Sheriff Finds No Fault In Fatal Boat Mishap
CHARLEVOIX (WWJ/AP) - The crew of a sailboat that capsized on Lake Michigan during a July storm acted properly and no one is at fault in the mishap that killed two people, a Michigan sheriff said Friday.
Charlevoix County Sheriff Don Schneider said his 11-week investigation found that skipper Mark Morley and crew member Suzanne Makowski-Bickel died of blunt force trauma to the head after their sailboat WingNuts overturned during the Chicago-to-Mackinac Island race July 18. The Coast Guard says 4- to 6-foot waves were reported and air and water temperatures were in the low 70s.
A medical examiner’s report also listed drowning as a secondary cause. A competing vessel rescued the other six crew members from the lake.
“It was just a tragic accident,” Schneider told the Petoskey News-Review.
Wind gusts were estimated at 80 mph or higher when the boat capsized. Schneider said the crew had prepared for the storm by wearing personal floatation devices and tethering themselves to the craft.
They weren’t immediately concerned when the boat rolled 90 degrees at the peak of the gale because it previously had righted itself from similar rolls, he said. But this time, “the vessel continued to roll and capsized.”
Crew members told investigators they struggled to free themselves from the tethers in the pitch darkness, Schneider said.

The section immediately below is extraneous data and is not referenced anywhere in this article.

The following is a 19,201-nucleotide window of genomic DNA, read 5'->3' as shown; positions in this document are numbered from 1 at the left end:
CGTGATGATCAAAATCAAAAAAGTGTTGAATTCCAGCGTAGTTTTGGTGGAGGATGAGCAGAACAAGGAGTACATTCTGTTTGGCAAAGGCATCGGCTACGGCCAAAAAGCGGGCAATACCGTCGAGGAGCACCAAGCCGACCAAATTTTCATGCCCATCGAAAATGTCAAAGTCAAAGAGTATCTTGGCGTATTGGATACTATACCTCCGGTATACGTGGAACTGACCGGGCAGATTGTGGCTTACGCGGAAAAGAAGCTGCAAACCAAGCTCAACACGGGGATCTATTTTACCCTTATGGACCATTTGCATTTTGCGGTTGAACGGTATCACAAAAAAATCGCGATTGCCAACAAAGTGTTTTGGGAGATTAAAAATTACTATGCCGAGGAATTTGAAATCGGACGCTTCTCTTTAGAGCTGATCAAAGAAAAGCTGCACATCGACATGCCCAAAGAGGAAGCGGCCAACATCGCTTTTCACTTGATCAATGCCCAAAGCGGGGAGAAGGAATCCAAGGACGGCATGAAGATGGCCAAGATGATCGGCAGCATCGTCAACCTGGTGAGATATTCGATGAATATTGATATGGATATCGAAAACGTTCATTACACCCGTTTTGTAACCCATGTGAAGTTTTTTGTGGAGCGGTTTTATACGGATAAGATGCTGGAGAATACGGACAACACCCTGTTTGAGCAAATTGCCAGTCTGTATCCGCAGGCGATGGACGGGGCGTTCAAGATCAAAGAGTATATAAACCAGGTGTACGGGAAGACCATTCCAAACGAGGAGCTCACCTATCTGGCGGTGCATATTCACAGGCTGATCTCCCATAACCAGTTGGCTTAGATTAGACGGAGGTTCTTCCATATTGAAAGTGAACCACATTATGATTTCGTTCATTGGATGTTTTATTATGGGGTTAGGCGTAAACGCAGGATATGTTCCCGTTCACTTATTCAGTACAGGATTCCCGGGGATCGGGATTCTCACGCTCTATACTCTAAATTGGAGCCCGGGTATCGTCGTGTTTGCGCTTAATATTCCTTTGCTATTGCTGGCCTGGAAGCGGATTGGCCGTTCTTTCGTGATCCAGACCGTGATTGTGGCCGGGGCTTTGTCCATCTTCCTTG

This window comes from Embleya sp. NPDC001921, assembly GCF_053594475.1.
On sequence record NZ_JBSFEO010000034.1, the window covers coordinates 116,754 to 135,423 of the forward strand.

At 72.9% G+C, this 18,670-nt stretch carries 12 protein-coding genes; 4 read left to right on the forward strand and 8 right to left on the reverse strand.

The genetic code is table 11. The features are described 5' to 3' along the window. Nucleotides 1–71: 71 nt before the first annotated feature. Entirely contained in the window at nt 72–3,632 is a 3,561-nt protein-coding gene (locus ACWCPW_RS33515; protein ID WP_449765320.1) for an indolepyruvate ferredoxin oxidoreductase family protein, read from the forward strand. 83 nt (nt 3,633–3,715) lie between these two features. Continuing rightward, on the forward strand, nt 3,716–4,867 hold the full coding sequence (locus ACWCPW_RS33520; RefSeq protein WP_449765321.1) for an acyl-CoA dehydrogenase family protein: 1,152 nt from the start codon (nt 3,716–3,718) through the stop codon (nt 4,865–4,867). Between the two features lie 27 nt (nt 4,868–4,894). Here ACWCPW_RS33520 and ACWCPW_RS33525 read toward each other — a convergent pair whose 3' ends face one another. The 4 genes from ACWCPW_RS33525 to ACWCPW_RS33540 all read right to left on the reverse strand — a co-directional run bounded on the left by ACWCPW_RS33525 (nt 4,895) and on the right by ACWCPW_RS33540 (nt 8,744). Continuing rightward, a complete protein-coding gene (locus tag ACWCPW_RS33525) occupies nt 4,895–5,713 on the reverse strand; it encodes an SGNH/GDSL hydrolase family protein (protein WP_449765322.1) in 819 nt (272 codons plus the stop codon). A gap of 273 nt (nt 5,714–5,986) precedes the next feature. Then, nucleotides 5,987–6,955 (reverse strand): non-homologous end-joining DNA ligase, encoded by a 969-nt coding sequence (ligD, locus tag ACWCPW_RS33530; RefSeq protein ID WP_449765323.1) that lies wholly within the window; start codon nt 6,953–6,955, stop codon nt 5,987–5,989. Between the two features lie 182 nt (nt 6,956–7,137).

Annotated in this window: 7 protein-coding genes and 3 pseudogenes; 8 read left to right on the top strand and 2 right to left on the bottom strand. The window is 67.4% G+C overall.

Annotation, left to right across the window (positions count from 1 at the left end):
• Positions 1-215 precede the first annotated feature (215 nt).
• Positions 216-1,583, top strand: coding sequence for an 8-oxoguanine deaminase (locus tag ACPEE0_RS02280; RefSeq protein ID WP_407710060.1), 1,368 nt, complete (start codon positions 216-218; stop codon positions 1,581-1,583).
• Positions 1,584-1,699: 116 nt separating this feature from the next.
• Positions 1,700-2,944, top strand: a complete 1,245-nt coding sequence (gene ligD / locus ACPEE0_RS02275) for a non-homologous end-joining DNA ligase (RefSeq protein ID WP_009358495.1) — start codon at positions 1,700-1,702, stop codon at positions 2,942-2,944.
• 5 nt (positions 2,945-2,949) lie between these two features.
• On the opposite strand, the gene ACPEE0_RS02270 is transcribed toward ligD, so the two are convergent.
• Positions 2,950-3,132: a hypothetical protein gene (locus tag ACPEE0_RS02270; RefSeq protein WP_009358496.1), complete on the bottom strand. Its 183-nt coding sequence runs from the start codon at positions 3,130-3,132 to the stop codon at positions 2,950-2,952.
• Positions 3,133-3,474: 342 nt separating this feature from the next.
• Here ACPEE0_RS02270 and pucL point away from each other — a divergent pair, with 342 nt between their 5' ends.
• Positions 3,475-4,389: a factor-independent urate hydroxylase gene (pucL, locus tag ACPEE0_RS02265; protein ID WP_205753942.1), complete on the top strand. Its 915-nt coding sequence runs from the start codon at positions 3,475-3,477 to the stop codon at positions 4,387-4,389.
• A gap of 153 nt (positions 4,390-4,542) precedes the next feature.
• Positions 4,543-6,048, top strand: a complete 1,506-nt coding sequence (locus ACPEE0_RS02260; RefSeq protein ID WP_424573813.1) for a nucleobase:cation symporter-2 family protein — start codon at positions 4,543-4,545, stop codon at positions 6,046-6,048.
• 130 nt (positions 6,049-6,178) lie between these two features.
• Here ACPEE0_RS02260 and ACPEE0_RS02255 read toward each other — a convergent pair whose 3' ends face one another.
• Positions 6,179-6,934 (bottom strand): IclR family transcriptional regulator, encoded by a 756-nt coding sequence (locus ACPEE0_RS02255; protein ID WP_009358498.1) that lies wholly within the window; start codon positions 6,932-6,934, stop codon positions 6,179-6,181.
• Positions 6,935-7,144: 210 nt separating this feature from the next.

“The tethers became entangled in the rigging, causing them to be held down under the water line as the vessel tossed and rolled by the wave action,” his report said. “The tethers had to be released or cut by a fellow crew member to free them.”
A sailor taking part in the Chicago-to-Mackinac race captured the footage as severe storms capsized the boat. Watch the video here.
Five survivors were able to climb onto the hull, while the sixth was too exhausted to pull himself up and grasped the rudder instead. The crew of Sociable, another sailboat, rescued the rival team members.
Morley, 51, was found under the boat while Makowski-Bickel, 40, was found with her head and shoulders outside the boat but underwater.
“Whether they were unconscious or dazed to the point where they couldn’t help themselves, I’m sure there are a number of factors that contributed to their deaths,” Schneider said.
Experts on life vests and tethers should investigate the problems that the WingNuts crew experienced in freeing themselves, he said.
“This tragedy could very easily have taken a higher toll of lives,” he said.
U.S. Sailing, the governing body for sailboat racing, is expected to release findings from a separate investigation Oct. 29.
The Associated Press contributed to this report.